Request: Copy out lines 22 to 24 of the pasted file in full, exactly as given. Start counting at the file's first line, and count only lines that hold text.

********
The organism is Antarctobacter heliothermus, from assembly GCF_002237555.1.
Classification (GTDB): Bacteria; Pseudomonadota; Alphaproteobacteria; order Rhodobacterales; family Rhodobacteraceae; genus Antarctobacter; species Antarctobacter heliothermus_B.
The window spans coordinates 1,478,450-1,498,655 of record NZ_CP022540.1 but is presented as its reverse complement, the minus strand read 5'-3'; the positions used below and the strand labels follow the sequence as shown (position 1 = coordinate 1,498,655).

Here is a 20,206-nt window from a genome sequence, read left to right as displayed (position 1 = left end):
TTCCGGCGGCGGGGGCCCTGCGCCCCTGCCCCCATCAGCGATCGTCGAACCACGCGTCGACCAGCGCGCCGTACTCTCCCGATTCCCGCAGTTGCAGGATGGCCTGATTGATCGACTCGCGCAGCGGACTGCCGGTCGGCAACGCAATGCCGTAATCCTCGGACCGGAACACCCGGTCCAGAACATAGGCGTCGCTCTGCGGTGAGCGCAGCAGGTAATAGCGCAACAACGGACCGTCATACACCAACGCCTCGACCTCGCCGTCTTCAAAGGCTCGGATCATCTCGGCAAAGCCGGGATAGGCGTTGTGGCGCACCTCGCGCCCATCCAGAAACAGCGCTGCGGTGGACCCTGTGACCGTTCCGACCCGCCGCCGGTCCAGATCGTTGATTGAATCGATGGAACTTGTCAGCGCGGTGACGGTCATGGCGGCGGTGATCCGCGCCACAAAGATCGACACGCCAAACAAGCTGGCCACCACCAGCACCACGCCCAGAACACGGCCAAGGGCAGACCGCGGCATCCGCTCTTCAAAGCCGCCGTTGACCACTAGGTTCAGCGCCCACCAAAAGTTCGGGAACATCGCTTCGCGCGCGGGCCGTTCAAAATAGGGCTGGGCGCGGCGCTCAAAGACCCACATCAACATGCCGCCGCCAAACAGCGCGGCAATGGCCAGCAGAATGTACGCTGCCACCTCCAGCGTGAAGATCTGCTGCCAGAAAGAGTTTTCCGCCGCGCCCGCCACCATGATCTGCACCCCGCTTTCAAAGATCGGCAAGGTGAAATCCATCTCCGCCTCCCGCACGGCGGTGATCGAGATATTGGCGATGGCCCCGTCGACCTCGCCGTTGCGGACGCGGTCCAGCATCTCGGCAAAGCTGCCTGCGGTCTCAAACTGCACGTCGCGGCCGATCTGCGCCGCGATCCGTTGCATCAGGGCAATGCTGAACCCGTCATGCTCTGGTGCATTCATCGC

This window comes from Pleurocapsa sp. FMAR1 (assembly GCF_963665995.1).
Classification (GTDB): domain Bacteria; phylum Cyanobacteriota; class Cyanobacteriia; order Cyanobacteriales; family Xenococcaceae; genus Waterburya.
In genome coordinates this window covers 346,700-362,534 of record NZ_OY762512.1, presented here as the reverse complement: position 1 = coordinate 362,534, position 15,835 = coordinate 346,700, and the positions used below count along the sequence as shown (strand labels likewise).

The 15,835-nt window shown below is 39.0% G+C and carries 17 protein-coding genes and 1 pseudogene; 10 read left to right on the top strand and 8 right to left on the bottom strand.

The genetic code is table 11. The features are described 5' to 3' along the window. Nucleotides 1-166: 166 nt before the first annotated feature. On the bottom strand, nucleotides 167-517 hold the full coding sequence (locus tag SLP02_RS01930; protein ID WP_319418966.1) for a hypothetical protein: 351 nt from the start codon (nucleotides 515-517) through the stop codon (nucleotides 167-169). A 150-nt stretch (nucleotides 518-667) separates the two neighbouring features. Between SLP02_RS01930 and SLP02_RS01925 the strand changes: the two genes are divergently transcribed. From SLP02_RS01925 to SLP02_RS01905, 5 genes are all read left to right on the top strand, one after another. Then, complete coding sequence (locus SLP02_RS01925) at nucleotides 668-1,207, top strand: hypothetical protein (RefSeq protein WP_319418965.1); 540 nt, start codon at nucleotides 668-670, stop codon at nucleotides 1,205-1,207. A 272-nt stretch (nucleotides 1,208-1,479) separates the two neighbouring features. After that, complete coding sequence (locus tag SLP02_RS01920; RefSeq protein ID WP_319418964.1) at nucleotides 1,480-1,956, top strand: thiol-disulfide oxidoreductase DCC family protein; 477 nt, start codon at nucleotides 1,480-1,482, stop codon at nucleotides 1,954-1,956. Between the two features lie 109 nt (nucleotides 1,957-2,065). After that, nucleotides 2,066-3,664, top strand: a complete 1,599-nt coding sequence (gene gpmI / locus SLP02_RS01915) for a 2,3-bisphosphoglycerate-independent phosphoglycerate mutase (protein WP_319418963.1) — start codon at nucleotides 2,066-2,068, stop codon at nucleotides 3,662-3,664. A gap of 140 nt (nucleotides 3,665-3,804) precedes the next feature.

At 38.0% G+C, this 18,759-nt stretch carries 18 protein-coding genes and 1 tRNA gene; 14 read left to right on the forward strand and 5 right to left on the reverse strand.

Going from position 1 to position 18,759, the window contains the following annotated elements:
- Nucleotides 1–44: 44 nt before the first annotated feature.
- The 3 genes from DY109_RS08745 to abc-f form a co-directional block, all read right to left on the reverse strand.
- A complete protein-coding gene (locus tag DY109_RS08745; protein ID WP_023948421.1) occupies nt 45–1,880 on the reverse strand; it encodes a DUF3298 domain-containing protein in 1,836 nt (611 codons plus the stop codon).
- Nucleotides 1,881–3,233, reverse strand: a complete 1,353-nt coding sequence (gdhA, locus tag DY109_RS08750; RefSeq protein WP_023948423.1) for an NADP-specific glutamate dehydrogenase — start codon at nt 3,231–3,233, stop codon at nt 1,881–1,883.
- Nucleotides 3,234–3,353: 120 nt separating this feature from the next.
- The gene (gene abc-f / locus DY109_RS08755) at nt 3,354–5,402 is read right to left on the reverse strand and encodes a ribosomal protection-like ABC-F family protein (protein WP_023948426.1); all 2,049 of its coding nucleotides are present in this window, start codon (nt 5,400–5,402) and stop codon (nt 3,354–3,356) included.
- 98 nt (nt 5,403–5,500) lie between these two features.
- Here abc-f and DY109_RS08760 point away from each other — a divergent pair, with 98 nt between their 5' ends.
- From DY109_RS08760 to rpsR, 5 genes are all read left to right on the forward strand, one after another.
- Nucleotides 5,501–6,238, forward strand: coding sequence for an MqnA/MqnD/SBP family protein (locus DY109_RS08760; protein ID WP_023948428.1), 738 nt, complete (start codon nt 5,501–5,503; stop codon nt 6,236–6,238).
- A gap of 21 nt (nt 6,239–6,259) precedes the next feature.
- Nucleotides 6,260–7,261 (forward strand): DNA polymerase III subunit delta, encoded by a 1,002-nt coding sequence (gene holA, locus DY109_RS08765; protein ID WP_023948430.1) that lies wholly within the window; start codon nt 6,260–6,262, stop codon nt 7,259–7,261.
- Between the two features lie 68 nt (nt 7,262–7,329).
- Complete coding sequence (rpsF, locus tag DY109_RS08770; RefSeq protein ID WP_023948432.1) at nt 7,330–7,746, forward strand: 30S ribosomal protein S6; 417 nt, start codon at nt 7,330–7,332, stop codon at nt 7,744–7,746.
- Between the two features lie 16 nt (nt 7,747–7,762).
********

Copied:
- Nucleotides 5,501–6,238, forward strand: coding sequence for an MqnA/MqnD/SBP family protein (locus DY109_RS08760; protein ID WP_023948428.1), 738 nt, complete (start codon nt 5,501–5,503; stop codon nt 6,236–6,238).
- A gap of 21 nt (nt 6,239–6,259) precedes the next feature.
- Nucleotides 6,260–7,261 (forward strand): DNA polymerase III subunit delta, encoded by a 1,002-nt coding sequence (gene holA, locus DY109_RS08765; protein ID WP_023948430.1) that lies wholly within the window; start codon nt 6,260–6,262, stop codon nt 7,259–7,261.